Any ideas about how to analyze survival data with pseudo-replication (dependent data)?

I am a student, working with a team on a large-scale ecological experiment. We want to analyze survival data which has been derived from an experimental design with some pseudo-replication. This pseudo-replication was not discovered, unfortunately, until the middle of the experiment, at which point the design could not be altered.

The experimental design involves comparing the survival data of several treatment groups, each comprised of 10 replicates (aquaria) with 10 individuals in each tank. We have measured mortality as a response variable, in response to different environmental stressors. The trouble is that we cannot say that each of the deaths that occurred, have occurred independently since each tank has many individuals. We would like to acknowledge this problem and address it in our analysis.

All of the survival analysis tools we are aware of, assume independence between replicates. We are considering using Kaplan-Meier curves, Cox proportional hazard, or even a glm with Gamma error distributions.

Any ideas about how we can properly address this problem in order to detect a difference in survivorship between the treatment groups?

• Roughly what proportion of the individuals died by the end of the experiment? If it's reasonably low there may be little advantage of survival analysis over ignoring the time to death and treating died/survived as a binary outcome, which could be considerably simpler. Commented Nov 11, 2010 at 23:46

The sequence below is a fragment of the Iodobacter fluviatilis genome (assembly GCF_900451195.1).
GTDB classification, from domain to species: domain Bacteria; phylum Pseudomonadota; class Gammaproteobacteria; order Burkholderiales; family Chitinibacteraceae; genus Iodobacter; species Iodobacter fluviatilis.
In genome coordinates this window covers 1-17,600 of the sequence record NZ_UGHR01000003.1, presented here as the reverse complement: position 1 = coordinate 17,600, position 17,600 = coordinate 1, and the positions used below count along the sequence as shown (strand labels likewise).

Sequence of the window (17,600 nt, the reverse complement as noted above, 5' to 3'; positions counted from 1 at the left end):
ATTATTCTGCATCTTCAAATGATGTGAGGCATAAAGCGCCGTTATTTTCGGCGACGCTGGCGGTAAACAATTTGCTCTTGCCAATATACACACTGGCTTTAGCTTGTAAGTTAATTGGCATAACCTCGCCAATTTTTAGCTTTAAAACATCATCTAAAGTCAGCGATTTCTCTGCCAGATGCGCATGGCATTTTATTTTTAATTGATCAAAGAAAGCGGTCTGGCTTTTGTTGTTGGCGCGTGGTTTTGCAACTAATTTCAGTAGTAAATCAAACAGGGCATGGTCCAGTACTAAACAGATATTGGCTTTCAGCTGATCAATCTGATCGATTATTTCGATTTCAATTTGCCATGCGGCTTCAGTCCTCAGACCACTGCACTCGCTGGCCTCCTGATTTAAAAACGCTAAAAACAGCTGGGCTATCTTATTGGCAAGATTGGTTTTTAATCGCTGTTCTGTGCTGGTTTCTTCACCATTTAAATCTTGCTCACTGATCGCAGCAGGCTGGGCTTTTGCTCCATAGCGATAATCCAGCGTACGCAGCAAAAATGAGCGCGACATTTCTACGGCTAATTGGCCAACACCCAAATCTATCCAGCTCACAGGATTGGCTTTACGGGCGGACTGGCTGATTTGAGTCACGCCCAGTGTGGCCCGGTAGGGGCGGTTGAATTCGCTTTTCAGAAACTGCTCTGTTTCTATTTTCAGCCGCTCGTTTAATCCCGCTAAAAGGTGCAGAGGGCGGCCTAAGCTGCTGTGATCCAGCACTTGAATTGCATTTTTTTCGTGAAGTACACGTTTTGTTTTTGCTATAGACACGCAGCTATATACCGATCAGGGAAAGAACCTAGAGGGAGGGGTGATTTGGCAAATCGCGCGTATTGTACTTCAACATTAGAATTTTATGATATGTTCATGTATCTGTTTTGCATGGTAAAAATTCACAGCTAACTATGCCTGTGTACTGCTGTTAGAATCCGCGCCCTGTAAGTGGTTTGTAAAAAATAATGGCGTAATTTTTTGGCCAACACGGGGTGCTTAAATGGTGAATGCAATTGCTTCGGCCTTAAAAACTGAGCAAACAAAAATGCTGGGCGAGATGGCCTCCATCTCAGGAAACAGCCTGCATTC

• A more complex option is frailty models - i'm too tired to attempt say any more now but i've added the 'frailty' tag above so you can click that and look at the answers to the other q with this tag. Commented Nov 11, 2010 at 23:53
• @onestop- Thanks for contributing some perspective and ideas! I will look into the frailty model option. We had about 20 to 40% mortality in the treatment levels. After some discussion, we are now considering analyzing the replicates, not the individual deaths, since the replicates are independent from one another. Using this perspective, maybe we can arrive with a mean mortality value for each replicate and compare them (accounting for censoring also). Another option could be to compare the chance to survive in each replicate, then compare replicates to each other. Commented Nov 12, 2010 at 11:02
• ...maybe Repeated Measures ANOVA could be an option, using replicate level information. We would need to use something that would allow for non-normal data distribution. Commented Nov 12, 2010 at 11:02
• Any thoughts on these ideas? (thanks!) Commented Nov 12, 2010 at 11:03